A diagnosis of breast cancer impacts the entire family
system. With the importance of treating breast cancer in the family context increasingly recognized, this present review seeks to identify the impacted relational
aspects and the unmet psychosocial needs of patients and families, as well as systemic
family interventions that may best serve this population. There has been a
considerable amount of research conducted on affected couple dyads indicating
that partners are significantly affected, younger couples face greater
adversity, and that compromised communication, emotional support, and sexual
relations are sources of concern that compromise coping and resilience factors.
Research shows that adolescents are at particularly high risk for distress. Although
family and couples therapy interventions have proven to be beneficial in
improving quality of life and decreasing familial distress, implementation of
medical family therapy programs emphasizing biopsychosocial frameworks and a
culturally sensitive lens may hold the best promise in complementing the medical
treatment of breast cancer.

The Effects of Breast Cancer on the Family: The Essentiality
of Medical Family Therapy Interventions

The National Cancer Institute estimated that in 2006 approximately 2.5 women with a history of breast cancer were living (American Cancer Society, 2009). While in
2009, an estimated 254,650 new cases of breast cancer was diagnosed among women
and about 1,910 cases were expected to occur among men according to the
American Cancer Society. Increased survivorship has changed the disease to a
chronic condition with biopsychosocial aftereffects with multiple challenges
beyond the acute phase of medical treatment (Naaman, Radwan, & Johnson, 2009).
Although morbidity rates for breast cancer have declined and the majority of
women treated for the disease survive, more women are also being diagnosed and
treated for breast cancer (Figueiredo, Fries, & Ingram, 2004). A diagnosis
of breast cancer not only affects the life of the woman, but also the lives of
those closest to the patient, including partners and children (Campbell, 2003;
Faulkner & Davey, 2002; Heiny, Hermann, Bruss, & Fincannon, 2001;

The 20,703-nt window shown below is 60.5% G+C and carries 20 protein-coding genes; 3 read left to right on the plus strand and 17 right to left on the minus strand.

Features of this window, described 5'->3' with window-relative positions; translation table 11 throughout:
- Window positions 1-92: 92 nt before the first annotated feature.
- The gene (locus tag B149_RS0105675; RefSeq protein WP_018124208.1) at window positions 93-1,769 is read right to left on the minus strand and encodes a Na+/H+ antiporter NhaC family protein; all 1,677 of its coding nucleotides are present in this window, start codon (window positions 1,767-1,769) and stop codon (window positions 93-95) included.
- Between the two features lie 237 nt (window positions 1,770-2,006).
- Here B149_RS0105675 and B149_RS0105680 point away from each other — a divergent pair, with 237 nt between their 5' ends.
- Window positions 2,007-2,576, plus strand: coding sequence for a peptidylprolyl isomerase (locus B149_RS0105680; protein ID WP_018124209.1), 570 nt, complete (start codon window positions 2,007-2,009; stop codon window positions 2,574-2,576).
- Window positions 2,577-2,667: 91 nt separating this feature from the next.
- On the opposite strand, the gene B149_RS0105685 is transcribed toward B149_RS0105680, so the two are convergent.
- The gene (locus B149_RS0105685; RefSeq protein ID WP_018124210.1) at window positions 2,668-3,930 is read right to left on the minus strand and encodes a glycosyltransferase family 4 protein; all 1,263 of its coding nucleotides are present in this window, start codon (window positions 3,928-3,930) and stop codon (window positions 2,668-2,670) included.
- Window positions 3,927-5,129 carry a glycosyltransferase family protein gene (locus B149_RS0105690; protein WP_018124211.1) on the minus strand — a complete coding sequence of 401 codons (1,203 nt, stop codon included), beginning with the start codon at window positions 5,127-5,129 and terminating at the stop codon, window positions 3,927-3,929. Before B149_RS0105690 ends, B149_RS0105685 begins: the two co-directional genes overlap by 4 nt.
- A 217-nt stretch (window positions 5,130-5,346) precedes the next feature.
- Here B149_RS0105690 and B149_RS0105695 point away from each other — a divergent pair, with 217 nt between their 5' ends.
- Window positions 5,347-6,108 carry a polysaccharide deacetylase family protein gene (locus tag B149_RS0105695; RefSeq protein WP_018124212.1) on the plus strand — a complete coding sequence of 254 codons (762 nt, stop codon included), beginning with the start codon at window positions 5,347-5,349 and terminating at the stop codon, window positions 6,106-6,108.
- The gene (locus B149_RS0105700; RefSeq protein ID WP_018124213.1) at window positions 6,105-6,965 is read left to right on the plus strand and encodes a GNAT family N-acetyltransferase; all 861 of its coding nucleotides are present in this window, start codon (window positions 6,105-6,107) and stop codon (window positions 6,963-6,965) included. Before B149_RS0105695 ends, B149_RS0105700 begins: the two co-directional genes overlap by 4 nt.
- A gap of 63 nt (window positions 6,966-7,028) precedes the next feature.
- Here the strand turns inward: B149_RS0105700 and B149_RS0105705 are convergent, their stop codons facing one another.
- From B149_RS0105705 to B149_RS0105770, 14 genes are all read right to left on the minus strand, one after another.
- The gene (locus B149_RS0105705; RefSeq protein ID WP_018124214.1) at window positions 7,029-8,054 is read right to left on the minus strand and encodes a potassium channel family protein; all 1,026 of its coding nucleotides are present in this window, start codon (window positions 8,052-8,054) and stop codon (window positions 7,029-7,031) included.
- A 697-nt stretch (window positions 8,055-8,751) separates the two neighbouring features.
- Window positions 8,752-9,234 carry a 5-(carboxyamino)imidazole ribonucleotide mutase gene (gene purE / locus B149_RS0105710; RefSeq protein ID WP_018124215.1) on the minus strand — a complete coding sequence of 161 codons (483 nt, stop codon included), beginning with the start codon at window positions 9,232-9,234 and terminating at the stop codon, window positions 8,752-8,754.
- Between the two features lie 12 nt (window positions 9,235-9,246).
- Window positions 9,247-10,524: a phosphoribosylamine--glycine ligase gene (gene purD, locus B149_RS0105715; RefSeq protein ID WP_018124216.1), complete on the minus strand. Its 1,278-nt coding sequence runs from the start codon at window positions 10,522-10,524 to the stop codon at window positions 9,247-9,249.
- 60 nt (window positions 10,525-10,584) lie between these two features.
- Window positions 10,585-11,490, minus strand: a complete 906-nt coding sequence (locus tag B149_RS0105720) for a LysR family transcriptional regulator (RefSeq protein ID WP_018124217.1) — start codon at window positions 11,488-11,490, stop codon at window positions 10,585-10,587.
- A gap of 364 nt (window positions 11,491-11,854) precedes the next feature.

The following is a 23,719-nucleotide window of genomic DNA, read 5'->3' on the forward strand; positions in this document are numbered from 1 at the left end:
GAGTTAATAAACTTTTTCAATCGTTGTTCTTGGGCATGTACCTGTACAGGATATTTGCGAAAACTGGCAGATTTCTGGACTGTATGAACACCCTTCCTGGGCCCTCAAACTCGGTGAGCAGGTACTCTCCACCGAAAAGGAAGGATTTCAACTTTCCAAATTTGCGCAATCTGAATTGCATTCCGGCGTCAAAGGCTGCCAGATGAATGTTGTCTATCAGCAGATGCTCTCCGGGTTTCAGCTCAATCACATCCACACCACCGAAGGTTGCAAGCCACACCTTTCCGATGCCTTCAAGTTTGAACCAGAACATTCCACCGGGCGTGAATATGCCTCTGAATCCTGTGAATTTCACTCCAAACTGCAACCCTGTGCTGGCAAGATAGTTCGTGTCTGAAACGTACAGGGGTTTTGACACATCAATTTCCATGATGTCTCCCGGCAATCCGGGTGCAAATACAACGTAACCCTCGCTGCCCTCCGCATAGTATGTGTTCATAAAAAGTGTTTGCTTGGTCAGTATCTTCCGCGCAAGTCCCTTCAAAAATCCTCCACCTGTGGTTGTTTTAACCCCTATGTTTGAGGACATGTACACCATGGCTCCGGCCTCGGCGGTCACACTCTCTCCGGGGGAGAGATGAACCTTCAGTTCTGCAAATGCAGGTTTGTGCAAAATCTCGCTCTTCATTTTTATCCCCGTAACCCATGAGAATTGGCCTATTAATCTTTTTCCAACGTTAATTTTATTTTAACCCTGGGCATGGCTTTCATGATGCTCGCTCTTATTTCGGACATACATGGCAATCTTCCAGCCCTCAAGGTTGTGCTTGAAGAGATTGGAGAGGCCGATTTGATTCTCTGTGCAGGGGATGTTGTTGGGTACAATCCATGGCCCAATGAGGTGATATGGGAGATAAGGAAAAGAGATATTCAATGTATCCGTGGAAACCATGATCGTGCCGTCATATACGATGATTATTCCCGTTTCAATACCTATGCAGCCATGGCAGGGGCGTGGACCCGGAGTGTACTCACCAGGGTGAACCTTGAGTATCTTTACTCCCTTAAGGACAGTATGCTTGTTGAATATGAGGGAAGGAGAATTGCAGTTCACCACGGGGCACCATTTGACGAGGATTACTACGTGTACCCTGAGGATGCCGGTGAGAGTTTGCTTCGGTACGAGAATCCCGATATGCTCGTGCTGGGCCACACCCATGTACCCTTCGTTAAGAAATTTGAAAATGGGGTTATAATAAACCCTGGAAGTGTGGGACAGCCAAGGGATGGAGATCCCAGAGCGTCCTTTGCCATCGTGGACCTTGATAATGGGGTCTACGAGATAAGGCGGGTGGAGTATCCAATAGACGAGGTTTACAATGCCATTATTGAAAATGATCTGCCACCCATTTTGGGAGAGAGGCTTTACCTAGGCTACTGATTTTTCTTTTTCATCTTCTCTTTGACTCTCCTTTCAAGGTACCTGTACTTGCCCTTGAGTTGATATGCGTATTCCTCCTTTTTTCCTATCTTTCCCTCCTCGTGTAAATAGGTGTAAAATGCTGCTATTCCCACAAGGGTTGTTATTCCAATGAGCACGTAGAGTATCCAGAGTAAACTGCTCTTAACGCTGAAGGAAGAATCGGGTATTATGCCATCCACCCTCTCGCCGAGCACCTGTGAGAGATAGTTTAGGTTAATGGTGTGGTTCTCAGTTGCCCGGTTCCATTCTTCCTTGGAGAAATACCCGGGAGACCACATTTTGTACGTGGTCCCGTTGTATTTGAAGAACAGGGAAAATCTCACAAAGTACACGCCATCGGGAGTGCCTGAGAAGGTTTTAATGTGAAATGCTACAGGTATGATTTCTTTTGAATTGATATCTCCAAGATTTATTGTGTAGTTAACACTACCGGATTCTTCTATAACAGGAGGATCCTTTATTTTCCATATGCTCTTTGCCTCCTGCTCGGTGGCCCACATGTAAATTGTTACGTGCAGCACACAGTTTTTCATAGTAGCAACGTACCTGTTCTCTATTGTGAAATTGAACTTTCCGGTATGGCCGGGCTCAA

Northouse, Kershaw, Mood, & Schaefnacker, 2005; Manne & Badr, 2008;
Wagner, Bigatti, & Storniolo, 2006). Breast cancer diagnoses and
experiences present considerable challenges such as altering family roles,
future plans, changing physical appearance, coping with treatment side effects
and psychological distress (Figueiredo, et al., 2004; Manne, Ostroff, Sherman,
Heyman, Ross, & Fox, 2004; Petersen, Kruczek, & Shaffer, 2003; Scott,
Halford, & Ward, 2004). Cancer impacts all families, even those with good
coping skills and adaptation abilities (Faulkner & Davey, 2002).

The purpose of this review is to identify the affected relational aspects and the
unmet psychosocial needs of the patients and families, as well as some family
interventions that have been studied for coping with breast cancer. With
females being 99% of those affected by breast cancer, this review will focus on
this population.

Some of the most common psychosocial concerns reported by women with breast cancer are: fear of recurrence, physical symptoms, body image, sexual dysfunction, treatment-related anxieties, intrusive thoughts, marital or partner communication, feelings of vulnerability and existential concerns (Hewitt, Herdman, & Simone, 2004).
Such concerns and psychological distress extend beyond the patient and can
negatively impact the quality of life of the family and caregivers as well
(Feldman & Broussard, 2006; Kershaw, Northouse, Kritpracha, Schafenacker
& Mood, 2004; Northouse, et al., 2005; Wagner, et al., 2006). Breast cancer
has been described as a “family affair” and as a “biopsychosocial problem that
occurs in the context of an intense personal relationship that affects, and is
affected by, the disease process in a circular reciprocity,” (Naaman, et al.,
2009), thus family support is crucial for patients’ well-being (Shields &
Rousseau, 2004). While over the last 20 years, researchers and oncology
clinicians have recognized the importance of treating breast cancer in the
family context and Medical Family Therapy growing as a valuable specialty in
the field, the literature suggests there is still a great need for
collaborative oncology teams consisting of a family therapist and
implementation of psychosocial family programs within oncology departments
(Anllo, 2000; Campbell, 2003; Faulkner & Davey, 2002; Manne & Badr,

Impact of Breast Cancer on Marital and Intimate Relationships 

It has been well documented that the martial relationship is the most important source of support for patients during breast cancer diagnosis and treatment,
(Figueiredo, et al., 2004; Manne, et al., 2004), as well as the most
influential family relationship on health (Campbell, 2003). Research shows that
both partners affect the others’ coping styles and that distress by both
partners was linked to their coping efforts (Feldman & Broussard, 2006). In
a qualitative study examining the core concerns of couples facing breast cancer
who were seeking psychosocial support it was found that the core concerns were
tension in the relationship, not knowing how to respond to her, wanting him to
understand, needing to know what it is like to be touched, needing to be
together and without the children, tired of listening to worries, wondering
about the children, and managing the threat of breast cancer and fearing
reoccurrence (Shands, Lewis, Sinsheimer, & Cochrane, 2006). Marriage is
definitely stressed by breast cancer (Dorval, et al., 2005), and couples have